Periodontal (gum) disease is an aggressive bacterial infection caused by built-up plaque on tooth surfaces. Gum disease results in bone loss and causes loss of attachment from the teeth, leading to eventual tooth loss.
The goal of any gum disease treatment is to remove as much plaque and calculus (hardened deposits of plaque) from the gums and teeth as possible. Scaling with special hand instruments or ultrasonic equipment is the basic technique for plaque and calculus removal above and below the gum line. As the infection spreads below the gum line, it can widen the natural gap between teeth and gums to form voids known as periodontal pockets that fill with infection. Accessing and cleaning these pockets, which can occur as deep as the tooth roots, will require more invasive procedures.
Pockets that form at a depth greater than 5 mm below the gum line will most likely require surgical access through the gum tissue. But for pockets not quite that deep there’s an intermediary technique called root planing without surgical intervention. As the name suggests, the roots are physically “planed,” much like shaving a wooden board to remove minute layers of wood.
Using similar instruments as with scaling, root planing removes calculus, bacteria and other infected matter adhering to the root surfaces. It’s best to perform the procedure with local anesthesia to numb the gum tissues, which may be quite sensitive depending on the degree of infection. Working in a pain-free environment also helps us to be as thorough as possible in detecting and removing every bit of plaque and calculus we can find.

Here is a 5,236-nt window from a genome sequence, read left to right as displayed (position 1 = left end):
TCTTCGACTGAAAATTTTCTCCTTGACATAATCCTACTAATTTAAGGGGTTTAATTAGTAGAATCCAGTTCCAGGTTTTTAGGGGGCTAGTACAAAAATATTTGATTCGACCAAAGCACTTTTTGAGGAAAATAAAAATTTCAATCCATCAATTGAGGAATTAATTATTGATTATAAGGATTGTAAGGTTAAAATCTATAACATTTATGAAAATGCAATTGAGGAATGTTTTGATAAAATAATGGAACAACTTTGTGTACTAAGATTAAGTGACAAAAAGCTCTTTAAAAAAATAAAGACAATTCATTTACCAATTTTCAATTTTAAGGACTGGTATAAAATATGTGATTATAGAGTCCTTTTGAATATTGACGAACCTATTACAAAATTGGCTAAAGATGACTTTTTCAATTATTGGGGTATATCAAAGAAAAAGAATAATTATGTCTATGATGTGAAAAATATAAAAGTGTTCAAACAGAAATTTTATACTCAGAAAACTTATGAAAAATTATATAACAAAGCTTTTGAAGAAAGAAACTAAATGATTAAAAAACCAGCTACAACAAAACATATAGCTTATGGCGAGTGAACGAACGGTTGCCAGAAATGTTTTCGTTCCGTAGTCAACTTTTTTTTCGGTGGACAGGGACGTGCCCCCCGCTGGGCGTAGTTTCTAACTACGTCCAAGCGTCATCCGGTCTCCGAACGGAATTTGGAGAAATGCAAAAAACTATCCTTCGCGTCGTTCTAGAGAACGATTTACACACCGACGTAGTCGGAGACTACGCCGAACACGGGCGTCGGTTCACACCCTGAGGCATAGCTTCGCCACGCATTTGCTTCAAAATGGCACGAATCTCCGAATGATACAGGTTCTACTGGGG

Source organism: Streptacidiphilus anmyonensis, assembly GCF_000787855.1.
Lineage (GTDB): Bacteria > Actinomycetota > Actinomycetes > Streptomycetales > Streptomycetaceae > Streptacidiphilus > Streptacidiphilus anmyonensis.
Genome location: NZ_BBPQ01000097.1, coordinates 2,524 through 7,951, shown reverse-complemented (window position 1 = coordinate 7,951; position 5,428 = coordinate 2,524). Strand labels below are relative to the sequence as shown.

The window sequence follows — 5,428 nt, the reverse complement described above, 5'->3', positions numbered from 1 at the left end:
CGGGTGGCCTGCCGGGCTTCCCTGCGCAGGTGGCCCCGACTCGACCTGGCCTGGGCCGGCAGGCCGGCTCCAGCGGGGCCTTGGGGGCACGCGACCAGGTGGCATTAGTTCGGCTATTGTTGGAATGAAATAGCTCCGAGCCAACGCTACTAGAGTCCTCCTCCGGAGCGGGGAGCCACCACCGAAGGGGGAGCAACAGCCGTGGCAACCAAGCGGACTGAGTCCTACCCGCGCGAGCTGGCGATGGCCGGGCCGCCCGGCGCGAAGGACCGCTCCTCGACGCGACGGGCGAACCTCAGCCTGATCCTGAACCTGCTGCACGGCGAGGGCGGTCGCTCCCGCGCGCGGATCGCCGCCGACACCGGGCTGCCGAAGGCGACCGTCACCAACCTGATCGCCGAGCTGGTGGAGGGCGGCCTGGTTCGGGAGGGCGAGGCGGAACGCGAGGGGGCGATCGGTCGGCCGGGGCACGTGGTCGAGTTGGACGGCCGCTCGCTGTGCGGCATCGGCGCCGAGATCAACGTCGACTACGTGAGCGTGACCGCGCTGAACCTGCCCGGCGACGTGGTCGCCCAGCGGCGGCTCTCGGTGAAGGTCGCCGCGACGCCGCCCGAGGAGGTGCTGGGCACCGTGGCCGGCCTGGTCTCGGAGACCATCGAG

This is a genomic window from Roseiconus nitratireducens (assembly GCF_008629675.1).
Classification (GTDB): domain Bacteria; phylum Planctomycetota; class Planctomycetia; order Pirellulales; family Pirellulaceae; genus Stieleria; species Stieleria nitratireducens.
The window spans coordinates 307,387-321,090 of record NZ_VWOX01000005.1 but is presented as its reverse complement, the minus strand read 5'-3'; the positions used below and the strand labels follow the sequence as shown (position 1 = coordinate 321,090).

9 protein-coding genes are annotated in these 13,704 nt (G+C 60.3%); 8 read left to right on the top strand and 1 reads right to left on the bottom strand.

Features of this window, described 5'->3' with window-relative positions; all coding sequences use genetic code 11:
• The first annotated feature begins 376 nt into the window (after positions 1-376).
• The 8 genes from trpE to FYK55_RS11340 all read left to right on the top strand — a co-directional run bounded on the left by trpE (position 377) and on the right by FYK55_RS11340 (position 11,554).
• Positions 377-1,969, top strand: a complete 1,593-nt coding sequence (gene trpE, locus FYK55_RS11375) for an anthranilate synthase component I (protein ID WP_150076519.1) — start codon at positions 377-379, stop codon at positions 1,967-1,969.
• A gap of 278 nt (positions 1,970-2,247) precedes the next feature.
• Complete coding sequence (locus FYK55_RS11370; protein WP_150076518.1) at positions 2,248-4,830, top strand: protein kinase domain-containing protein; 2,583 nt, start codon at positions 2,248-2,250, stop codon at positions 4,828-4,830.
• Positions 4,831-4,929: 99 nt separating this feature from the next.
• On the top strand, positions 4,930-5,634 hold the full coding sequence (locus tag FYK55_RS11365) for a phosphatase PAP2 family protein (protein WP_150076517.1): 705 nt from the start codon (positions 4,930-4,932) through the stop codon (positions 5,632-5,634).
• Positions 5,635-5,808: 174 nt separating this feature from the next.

In advanced cases, it may be necessary to perform this procedure during multiple visits. As plaque and calculus are removed the inflammation in affected tissues will begin to subside, revealing more deposits of plaque and calculus. It’s also important to begin and maintain a daily habit of effective brushing and flossing to lessen the chances of a recurring infection.
Treating gum disease is an ongoing effort that requires constant monitoring and sustained efforts to remove plaque and calculus, including root planing. Saving your teeth, however, is well worth the effort.
If you would like more information on treating periodontal disease, please contact us or schedule an appointment for a consultation. You can also learn more about this topic by reading the Dear Doctor magazine article “Root Planing.”